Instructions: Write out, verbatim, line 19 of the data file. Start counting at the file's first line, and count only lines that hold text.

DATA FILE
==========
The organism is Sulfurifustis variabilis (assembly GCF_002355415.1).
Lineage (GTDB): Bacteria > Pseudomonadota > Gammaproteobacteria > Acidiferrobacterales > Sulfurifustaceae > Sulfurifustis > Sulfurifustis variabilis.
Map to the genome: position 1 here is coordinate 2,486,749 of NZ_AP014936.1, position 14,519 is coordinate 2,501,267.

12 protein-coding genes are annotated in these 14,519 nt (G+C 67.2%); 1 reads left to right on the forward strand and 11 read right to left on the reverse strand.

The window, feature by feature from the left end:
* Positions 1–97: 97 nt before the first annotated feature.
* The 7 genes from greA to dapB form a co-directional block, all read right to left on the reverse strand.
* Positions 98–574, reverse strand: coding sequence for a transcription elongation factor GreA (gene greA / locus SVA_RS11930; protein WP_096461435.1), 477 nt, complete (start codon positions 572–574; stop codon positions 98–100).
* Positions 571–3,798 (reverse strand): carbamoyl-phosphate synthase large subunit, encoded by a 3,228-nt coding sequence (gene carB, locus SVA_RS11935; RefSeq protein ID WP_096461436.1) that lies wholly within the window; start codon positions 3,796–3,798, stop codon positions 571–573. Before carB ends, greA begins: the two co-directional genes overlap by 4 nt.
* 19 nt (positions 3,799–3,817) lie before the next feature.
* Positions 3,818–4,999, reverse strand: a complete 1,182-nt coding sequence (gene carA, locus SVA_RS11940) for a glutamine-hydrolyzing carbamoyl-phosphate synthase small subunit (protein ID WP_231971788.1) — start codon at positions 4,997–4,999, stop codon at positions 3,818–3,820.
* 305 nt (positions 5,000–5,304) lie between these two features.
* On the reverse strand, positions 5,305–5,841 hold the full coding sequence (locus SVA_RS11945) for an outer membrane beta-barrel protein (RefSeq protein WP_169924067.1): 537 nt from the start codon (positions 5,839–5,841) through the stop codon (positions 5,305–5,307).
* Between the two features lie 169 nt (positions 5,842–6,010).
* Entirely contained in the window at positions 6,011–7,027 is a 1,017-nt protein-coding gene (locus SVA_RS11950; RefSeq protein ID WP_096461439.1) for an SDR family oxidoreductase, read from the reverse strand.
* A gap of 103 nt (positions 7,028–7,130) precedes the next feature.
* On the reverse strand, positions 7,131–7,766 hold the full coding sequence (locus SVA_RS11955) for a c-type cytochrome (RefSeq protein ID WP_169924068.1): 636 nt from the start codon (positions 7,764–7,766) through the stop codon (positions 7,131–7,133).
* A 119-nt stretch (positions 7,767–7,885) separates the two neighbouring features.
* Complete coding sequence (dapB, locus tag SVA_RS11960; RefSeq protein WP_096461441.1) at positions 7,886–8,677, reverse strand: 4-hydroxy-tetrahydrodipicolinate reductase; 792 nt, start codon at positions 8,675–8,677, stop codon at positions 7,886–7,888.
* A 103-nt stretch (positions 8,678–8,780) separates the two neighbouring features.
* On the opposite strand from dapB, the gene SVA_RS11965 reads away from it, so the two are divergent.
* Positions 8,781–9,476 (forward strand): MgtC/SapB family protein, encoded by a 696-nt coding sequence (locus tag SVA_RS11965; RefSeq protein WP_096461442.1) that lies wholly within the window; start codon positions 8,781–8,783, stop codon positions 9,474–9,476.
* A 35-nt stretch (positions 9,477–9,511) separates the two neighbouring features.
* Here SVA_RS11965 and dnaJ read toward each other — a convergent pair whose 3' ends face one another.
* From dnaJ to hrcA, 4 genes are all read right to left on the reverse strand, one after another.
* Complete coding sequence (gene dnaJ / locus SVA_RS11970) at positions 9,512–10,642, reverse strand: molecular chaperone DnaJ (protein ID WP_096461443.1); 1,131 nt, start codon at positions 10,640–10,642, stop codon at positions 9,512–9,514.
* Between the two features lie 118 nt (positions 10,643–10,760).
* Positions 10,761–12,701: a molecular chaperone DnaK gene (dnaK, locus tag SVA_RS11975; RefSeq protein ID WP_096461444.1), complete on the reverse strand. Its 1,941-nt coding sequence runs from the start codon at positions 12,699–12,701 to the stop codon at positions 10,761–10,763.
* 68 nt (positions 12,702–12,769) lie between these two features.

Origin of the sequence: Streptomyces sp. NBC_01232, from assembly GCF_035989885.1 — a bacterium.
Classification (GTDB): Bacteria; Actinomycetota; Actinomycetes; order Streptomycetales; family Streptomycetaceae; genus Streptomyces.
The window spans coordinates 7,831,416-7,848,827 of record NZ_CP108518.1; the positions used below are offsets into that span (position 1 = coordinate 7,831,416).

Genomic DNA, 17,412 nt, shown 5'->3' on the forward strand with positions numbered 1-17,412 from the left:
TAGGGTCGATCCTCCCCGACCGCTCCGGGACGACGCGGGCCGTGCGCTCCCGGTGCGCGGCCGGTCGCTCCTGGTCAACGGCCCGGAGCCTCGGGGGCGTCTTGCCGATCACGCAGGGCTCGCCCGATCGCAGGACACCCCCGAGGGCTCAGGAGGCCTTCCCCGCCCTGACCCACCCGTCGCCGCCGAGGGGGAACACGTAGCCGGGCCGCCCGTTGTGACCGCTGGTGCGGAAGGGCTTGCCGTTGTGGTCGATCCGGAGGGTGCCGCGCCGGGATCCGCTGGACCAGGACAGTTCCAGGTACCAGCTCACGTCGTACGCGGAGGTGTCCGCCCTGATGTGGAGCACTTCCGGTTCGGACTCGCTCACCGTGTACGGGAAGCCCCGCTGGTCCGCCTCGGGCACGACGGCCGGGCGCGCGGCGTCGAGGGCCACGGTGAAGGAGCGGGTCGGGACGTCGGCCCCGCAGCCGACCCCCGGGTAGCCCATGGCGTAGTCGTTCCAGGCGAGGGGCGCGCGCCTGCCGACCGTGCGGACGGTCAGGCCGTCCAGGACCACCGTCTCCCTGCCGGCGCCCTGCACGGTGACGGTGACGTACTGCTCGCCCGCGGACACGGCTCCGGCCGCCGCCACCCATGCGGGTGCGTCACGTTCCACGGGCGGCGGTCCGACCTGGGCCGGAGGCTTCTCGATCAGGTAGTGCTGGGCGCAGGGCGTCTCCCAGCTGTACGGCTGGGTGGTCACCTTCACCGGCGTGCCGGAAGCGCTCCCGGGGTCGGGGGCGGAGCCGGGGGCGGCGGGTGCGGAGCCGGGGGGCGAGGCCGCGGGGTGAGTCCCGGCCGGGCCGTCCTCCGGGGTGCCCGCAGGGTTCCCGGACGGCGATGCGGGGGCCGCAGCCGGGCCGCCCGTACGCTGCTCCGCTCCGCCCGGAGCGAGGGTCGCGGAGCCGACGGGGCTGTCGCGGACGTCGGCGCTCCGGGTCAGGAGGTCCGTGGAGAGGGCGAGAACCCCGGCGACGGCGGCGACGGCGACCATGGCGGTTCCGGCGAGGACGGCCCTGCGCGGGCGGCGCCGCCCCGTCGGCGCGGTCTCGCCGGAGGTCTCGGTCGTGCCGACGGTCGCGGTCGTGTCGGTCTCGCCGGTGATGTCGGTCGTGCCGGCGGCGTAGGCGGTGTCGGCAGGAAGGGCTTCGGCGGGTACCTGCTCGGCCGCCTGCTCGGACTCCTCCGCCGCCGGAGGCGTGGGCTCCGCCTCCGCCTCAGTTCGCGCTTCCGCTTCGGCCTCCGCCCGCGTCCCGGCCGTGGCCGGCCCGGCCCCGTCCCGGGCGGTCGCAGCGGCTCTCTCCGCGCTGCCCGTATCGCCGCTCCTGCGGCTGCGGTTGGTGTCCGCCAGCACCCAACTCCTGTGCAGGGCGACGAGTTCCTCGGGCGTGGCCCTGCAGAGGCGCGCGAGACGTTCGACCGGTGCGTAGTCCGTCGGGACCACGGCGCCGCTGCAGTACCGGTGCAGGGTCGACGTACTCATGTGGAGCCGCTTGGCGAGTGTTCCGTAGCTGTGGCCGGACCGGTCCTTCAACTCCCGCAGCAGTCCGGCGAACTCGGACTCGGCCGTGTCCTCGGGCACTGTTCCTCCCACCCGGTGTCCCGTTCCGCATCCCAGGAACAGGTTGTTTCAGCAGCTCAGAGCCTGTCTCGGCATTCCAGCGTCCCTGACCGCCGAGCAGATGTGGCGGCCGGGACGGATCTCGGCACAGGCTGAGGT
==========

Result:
* Complete coding sequence (dapB, locus tag SVA_RS11960; RefSeq protein WP_096461441.1) at positions 7,886–8,677, reverse strand: 4-hydroxy-tetrahydrodipicolinate reductase; 792 nt, start codon at positions 8,675–8,677, stop codon at positions 7,886–7,888.